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Race plates/Bindings for the FIS Stöckli GS

post #1 of 16
Thread Starter 
Hi, what would be some good race plates/bindings for the job? I like to have race plates for the mechanical advantage but with as little added stiffness as possible. TIA!!

Options I have come across so far:
1. Marker Comp EPS/Piston plates -
I've never used them before. One thing I noticed though... Most other major race bindings have rollers in the toe pieces to minimize friction for release. Marker still uses the same low friction plastic that directly contacts the boot sole (i believe their newly designed 2014 Xcell bindings come with rollers but they won't be available until this coming fall). Also, I have read somewhere that the piston plates add significantly more stiffness (correct me if I'm wrong). Given all this, I'm not too excited with this option.
2. Tyrolia Freeflex Pros/RDX Plates:
I really like the Freeflex Pro bindings. I like their design and construction. I have had no problems so far. I haven't used the RDX plates before (heard they have been unchanged for many years. The same for 2014 as well). I'm just guessing the two piece plastic design won't add much stiffness. This setup is what I'm leaning towards based on what I have read/heard so far.
3. Salomon Bindings:
I like their bindings on the 2014 Stockli's that I recently demoed. They have a nice affirmative mechanical "click" action when the bindings are engaged. I just don't know what plates they offer that are worth considering.
4. Look PX race
Not a fan of the PX race bindings. Don't like their design. Had a defect once.
post #2 of 16

FWIW, Stockli uses the Salomon version of the X20 binding on World Cup. Tina Maze uses Atomic Xentrix Race 1018 on her skis.

post #3 of 16
Thread Starter 
Thanks. I'm pretty sure my quiver will eventually include Atomic/Salomon skis, so likely in the future.

Decision time--thinking out loud.
- There seem to be mixed opinions on Marker Race products, the EPS bindings particularly (although it's said that they do the job when paired with the Piston plates). Hopefully their new Xcell bindings will be on par with competition when they come out. I'll probably have some in the future likely if I ever get Volkl race skis, which seems like a good match (softer skis--stiffer plates)
- All the techs I talked to think highly of the RDX/FFS setup. That says something about Tyrolia. The RDX plates allow more natural flex. I use and like the FFP. Also no change for the 2014. For a quick end of the season, high discount deal, this tried/true option makes the most sense. About to snag 2013 RDX/FFP17 for $300.
- One tech mentioned Vist plates. Saw some posts on them too. Seems to be a bit pricey and difficult to get at the same time. I know they have a good market share in the WC racing circuit, but I just don't know/haven't heard the brand enough to be comfortable with their reliability/consistency. Maybe in the future.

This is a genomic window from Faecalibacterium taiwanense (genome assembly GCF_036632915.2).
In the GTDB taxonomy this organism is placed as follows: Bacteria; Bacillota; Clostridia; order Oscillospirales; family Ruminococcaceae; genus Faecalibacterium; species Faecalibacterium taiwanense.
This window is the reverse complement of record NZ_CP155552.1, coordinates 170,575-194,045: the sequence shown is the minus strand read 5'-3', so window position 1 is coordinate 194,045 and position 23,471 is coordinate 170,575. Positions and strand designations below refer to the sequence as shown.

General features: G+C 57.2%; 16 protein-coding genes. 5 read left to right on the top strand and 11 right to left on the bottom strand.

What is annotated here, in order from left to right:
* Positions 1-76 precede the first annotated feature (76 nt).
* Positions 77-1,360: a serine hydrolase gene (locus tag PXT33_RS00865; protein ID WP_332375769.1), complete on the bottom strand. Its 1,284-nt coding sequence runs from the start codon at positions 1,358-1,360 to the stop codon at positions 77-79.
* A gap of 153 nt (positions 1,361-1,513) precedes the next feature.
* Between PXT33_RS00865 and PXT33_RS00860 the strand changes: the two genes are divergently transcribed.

- No Look bindings for me unless someone can persuade me. Having said that, I want to try thier Pivot bindings someday.
post #4 of 16

Honestly, I don't think it's that important. just get the one with the best deal...
just my 2c

post #5 of 16
Thread Starter 
I like that approach a lot!
post #6 of 16

I mean all racing equipment is top notch period.
yes there will be differences between brands but at the end of the day, for the avg racer they are all very good. this is true for boots, skis, bindings, gear, etc. it comes down to personal preference (i like head cuz ted shreds/atomic because hirscher is a beast), fit (some boots fit narrow, other wide), and price!
I personally loved the 2009 head GS (real serialized race stock) but currently race on lower level blizzards because I have the athlete price on them. Where the head better? yes. Does it make that huge difference? no I still ski fast.

with skiing being so expensive saving as much as possible is always a plus IMO.

post #7 of 16
Thread Starter 
"Just get whatever at the lowest price possible" definitely has its merit (and some risk too).
post #8 of 16

The RDX is a good plate plus it lets you have afree choice of bindings.  The Marker piston is also a good choice, provided you go for a 16 or 20.  You might be surprised at teh difference made by the right choice of plate.  For example, Blizzard race stock is much better with the Marker plate than the previous Vist/Blizzard one.  Often difficult to beat the factory specced one but of course that doesn't exist with Stockli.  They seem to be most commonly fitted with the Marker piston or, as Beta racer indicated, Atomic (although I am not sure which one?? ) for Maze.


Oh and some of the older salomon Lab plates are excellent if you find them.


In this case though I dont thin you will regret the RDX/FF combo

post #9 of 16
Thread Starter 
A dealer told me Stöckli actually encourages US dealers to recommend/mount Marker plates and bindings.

I really liked the demo skis with no plates. The skis flexed well which allowed me to make some pretty tight GS turns. They also had just the right amount of dampening. I'd like to have that feel closely replicated on my new skis plus the height advantage from race plates. I think I will really like the RDX/FFP setup. I placed an order today
post #10 of 16

good choice.  BTW, don't think of teh RDX as a soft plate, it is a pretty decent full race plate.

post #11 of 16
Thread Starter 

Hey guy - thanks for your moral support. I look so forward to hitting the slopes with my new S' next week...

post #12 of 16
Thread Starter 
Edited by nochaser - 1/19/14 at 7:58pm
post #13 of 16
post #14 of 16
Thread Starter 
post #15 of 16
I'm serious they look damn good!
post #16 of 16
Thread Starter 
Thanks--I really like them a lot.
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